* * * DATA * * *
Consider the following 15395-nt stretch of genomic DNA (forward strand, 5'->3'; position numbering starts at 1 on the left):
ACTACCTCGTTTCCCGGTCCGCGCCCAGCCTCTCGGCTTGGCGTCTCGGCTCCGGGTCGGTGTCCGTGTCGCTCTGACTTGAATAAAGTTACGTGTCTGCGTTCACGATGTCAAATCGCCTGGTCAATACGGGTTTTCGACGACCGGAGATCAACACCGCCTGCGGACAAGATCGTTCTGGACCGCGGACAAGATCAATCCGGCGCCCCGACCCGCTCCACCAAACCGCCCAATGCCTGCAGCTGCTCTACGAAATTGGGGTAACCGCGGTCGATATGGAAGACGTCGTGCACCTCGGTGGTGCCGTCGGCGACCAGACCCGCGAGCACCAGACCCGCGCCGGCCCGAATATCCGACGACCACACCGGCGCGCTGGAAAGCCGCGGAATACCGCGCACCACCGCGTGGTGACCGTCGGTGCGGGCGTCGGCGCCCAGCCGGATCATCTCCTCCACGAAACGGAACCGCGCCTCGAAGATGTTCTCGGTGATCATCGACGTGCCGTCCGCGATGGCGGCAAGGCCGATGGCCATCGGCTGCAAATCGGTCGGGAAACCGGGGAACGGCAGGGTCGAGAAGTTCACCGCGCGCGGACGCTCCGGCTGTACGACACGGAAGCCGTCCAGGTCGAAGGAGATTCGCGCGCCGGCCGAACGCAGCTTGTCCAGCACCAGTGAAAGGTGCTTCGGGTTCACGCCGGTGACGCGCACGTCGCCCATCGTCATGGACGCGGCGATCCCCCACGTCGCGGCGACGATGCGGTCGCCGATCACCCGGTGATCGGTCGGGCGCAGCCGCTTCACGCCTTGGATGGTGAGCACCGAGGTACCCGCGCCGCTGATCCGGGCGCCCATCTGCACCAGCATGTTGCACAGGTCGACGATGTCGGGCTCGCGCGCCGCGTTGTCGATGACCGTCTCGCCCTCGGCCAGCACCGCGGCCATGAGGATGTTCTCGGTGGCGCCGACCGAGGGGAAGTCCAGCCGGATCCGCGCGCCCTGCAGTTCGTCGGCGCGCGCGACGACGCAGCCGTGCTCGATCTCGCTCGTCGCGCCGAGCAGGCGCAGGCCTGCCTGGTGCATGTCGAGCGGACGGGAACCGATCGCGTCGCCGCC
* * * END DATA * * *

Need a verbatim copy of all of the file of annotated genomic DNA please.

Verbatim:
Consider the following 15395-nt stretch of genomic DNA (forward strand, 5'->3'; position numbering starts at 1 on the left):
ACTACCTCGTTTCCCGGTCCGCGCCCAGCCTCTCGGCTTGGCGTCTCGGCTCCGGGTCGGTGTCCGTGTCGCTCTGACTTGAATAAAGTTACGTGTCTGCGTTCACGATGTCAAATCGCCTGGTCAATACGGGTTTTCGACGACCGGAGATCAACACCGCCTGCGGACAAGATCGTTCTGGACCGCGGACAAGATCAATCCGGCGCCCCGACCCGCTCCACCAAACCGCCCAATGCCTGCAGCTGCTCTACGAAATTGGGGTAACCGCGGTCGATATGGAAGACGTCGTGCACCTCGGTGGTGCCGTCGGCGACCAGACCCGCGAGCACCAGACCCGCGCCGGCCCGAATATCCGACGACCACACCGGCGCGCTGGAAAGCCGCGGAATACCGCGCACCACCGCGTGGTGACCGTCGGTGCGGGCGTCGGCGCCCAGCCGGATCATCTCCTCCACGAAACGGAACCGCGCCTCGAAGATGTTCTCGGTGATCATCGACGTGCCGTCCGCGATGGCGGCAAGGCCGATGGCCATCGGCTGCAAATCGGTCGGGAAACCGGGGAACGGCAGGGTCGAGAAGTTCACCGCGCGCGGACGCTCCGGCTGTACGACACGGAAGCCGTCCAGGTCGAAGGAGATTCGCGCGCCGGCCGAACGCAGCTTGTCCAGCACCAGTGAAAGGTGCTTCGGGTTCACGCCGGTGACGCGCACGTCGCCCATCGTCATGGACGCGGCGATCCCCCACGTCGCGGCGACGATGCGGTCGCCGATCACCCGGTGATCGGTCGGGCGCAGCCGCTTCACGCCTTGGATGGTGAGCACCGAGGTACCCGCGCCGCTGATCCGGGCGCCCATCTGCACCAGCATGTTGCACAGGTCGACGATGTCGGGCTCGCGCGCCGCGTTGTCGATGACCGTCTCGCCCTCGGCCAGCACCGCGGCCATGAGGATGTTCTCGGTGGCGCCGACCGAGGGGAAGTCCAGCCGGATCCGCGCGCCCTGCAGTTCGTCGGCGCGCGCGACGACGCAGCCGTGCTCGATCTCGCTCGTCGCGCCGAGCAGGCGCAGGCCTGCCTGGTGCATGTCGAGCGGACGGGAACCGATCGCGTCGCCGCC